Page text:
Autumn in Hong Kong means Shanghai hairy crabs or mitten crabs are back on the menu, and the locals go mad for their sweet, rich meat, which is thought to have a cooling (yin) effect on the body.

We visited Super Star Seafood Restaurant in Tsim Sha Tsui, Kowloon, to try these hirsute crustaceans, so named for the dense, black furry patches of hair on their largest pincers.

The elaborate place settings, with their sets of plastic gloves, sharp scissors and a crab poker, gave a hint of what was to come.

I could have done with a full apron as well. Hairy crabs are messy.

After using the poker to remove and discard a small jellied bit on the underside, you break and cut the claws to get at their meat, dipping it in black vinegar to intensify its sweetness before eating.

Then you use the snips to cut the crab in half so you can get at the prize inside. The male is considered the more desirable of the two for its bright yellow roe, which has a strong egg yolk flavour, while the female is slightly smaller and has a harder, orange roe.

For HK$365 ($58) each we get a ridiculous amount of food, including three crabs (one female, two male), scallop and prawn soup, sweet, salty Chinese goose sausage and sticky rice, green beans and diced duck kidney, pan-fried veges and scallops, xiao long bao (soup dumplings), and red bean soup for dessert.

This is a must-do local experience, but it's probably better to go with someone who knows what they're doing.

Tip: Try the small cups of 20-year-old sweet rice wine with a salted dried plum at the bottom to wash down all that tucker. The wine is warm, which balances the coolness of the meat.


Hong Kong has long been a destination for foodies and it is now making tentative steps into wine-making. Last November marked the fourth year of a month-long festival celebrating its flourishing cuisine scene. Kicking things off was the Hong Kong Wine and Dine Festival, a four-day West Kowloon waterfront showcase of the best local and international fare.

Last year, 20 countries contributed to more than 300 wine and food booths, with two new additions - a small, perfectly formed Sweet Pavilion pairing beautifully made desserts, cakes and pastries with wines, a Spanish Day, and an Italian Street Food Carnival.

It's split into zones and in the central area is a stage featuring a constant flow of entertainment, which gives the festival a real party vibe.

About 100 of the stands serve gourmet food, much of it European, although there are plenty of local delicacies.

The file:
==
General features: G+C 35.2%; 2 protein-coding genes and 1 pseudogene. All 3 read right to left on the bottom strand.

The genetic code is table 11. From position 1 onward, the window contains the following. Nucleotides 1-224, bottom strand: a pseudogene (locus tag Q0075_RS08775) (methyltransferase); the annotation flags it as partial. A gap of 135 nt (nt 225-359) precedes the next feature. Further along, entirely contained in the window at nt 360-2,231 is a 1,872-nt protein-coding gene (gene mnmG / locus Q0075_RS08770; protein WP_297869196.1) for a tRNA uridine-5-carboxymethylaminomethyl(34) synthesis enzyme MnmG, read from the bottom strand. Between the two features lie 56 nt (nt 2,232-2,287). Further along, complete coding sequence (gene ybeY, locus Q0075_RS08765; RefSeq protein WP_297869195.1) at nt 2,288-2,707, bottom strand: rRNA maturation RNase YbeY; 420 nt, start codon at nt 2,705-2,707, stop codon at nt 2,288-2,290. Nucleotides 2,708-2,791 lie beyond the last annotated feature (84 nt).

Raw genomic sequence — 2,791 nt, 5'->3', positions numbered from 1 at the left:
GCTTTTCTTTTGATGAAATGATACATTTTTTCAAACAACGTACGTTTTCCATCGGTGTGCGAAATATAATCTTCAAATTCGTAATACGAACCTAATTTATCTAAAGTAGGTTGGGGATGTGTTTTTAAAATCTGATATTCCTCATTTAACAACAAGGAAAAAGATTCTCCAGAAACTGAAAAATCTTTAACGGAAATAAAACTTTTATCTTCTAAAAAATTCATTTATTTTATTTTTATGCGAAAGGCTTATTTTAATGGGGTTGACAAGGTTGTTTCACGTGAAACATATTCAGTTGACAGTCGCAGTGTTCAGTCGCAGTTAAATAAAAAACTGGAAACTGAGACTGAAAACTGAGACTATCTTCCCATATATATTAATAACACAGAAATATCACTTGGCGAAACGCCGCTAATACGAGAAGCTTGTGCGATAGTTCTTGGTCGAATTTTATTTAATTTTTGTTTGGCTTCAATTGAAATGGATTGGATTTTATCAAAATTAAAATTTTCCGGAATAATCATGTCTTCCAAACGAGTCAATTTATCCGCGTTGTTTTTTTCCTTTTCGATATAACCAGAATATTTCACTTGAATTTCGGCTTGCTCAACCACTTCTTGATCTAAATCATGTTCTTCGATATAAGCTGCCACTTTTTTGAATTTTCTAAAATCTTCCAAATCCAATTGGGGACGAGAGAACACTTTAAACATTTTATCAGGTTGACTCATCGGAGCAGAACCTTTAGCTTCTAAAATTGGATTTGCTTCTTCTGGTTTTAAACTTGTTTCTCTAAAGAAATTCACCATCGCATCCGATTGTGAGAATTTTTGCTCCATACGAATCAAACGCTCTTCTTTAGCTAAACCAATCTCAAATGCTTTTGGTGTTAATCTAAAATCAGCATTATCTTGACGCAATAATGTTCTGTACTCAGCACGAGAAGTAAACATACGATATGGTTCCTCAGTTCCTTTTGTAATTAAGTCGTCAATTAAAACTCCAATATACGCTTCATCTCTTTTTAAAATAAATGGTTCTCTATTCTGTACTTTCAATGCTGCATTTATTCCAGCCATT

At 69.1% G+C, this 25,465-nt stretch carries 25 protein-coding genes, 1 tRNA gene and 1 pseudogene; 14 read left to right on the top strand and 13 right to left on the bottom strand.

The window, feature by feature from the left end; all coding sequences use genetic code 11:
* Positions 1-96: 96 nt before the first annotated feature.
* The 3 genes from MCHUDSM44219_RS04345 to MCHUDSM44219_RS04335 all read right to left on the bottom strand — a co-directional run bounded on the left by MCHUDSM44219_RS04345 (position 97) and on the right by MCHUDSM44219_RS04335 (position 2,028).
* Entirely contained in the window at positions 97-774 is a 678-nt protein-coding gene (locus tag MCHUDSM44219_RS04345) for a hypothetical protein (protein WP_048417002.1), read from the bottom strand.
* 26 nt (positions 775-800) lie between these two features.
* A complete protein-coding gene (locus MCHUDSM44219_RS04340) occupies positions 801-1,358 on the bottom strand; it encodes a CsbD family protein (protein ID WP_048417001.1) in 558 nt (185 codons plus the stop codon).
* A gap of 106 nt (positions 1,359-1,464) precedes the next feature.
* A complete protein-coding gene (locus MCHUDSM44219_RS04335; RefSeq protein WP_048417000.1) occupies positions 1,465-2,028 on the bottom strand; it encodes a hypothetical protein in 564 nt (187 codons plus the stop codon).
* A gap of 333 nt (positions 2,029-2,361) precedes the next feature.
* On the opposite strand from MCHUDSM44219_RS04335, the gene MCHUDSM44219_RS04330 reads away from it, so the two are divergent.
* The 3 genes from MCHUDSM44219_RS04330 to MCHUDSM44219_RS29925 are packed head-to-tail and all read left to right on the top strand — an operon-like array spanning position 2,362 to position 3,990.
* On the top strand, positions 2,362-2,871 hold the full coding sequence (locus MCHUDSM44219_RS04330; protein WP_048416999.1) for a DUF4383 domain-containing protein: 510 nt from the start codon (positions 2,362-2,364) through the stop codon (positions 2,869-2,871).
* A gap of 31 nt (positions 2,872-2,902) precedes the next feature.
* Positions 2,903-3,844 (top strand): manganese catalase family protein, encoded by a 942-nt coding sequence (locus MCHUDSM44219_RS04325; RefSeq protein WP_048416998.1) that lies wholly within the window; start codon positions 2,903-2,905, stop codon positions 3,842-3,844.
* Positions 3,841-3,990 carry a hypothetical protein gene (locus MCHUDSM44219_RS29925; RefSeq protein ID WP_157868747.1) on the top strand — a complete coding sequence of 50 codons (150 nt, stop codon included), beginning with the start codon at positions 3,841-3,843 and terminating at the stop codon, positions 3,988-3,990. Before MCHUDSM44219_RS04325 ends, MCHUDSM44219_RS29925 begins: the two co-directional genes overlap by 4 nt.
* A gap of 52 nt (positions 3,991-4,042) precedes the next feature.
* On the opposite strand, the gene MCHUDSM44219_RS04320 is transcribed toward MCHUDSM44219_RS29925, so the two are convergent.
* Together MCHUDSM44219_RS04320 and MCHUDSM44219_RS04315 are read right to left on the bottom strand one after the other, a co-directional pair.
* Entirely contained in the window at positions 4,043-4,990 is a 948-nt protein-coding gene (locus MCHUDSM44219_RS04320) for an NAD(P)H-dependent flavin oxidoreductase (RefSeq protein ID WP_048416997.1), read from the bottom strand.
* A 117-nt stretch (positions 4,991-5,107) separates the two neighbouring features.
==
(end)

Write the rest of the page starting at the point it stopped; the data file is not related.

Hong Kong's autumn is truffle season and the culinary jewel is hot property at the festival (and especially good paired with a warm, buttered pineapple bun or with scallops in a light, fluffy vol-au-vent ), and there is a lot of seafood - oysters, mussels, chewy abalone (paua), deep-fried fish balls - plus dim sum, noodles, soups ... anything you fancy, really.

One of the most bizarre stands sells small vials of perfume with wine scents.

You can pick up some real wine bargains - a bottle of rich, red Chateau Marquis De Terme (2003), normally selling for HK$900 ($143) was on sale for $370 ($59) - and, best of all, you get to try before you hand over the Benjamins.

It's good to arrive at around dusk (about 6pm) so you can admire that spectacular skyline at both times of the day, and if you're still there at 8pm you'll catch the Symphony of Lights show in Victoria Harbour.

This year, the festival will move to Central on Hong Kong Island in a bid for more space to reflect its growing popularity.

November is a great time of year to visit Hong Kong - temperatures are warm but not too hot and humidity is low, making a mooch around the festival a very pleasant way to spend a few hours indeed.

If you can't make it at the start of November, the rest of the month-long occasion features a raft of events, from wine and foodie tours, to cooking classes and street festivals.


Even the national carrier Cathay Pacific has hitched its wagon to the gourmet foodie train, with the introduction of signature Chinese dishes to its menus across business, premium economy and economy classes. Taste, authenticity and freshness are key elements of Chinese cuisine, so it was important for Charles Grossrieder, manager of catering services, that the on-board meals also met these criteria.

"Chinese food is extremely important to the local people so we focus on authenticity," he says.

"The meals are mostly Cantonese but we have no objection to adding other Chinese dishes that are popular in Hong Kong to our selection, as long as they have authentic ingredients and flavours."

Traditional dishes, such as the giant braised pork "Lion Head" meatball with preserved vegetable inside (pictured), cooked with traditional Chinese herbs and spices, is available in business class, and the Hong Kong-style curries have proved most popular with passengers.

Shandelle Battersby travelled to Hong Kong with assistance from Cathay Pacific and the Hong Kong Tourism Board.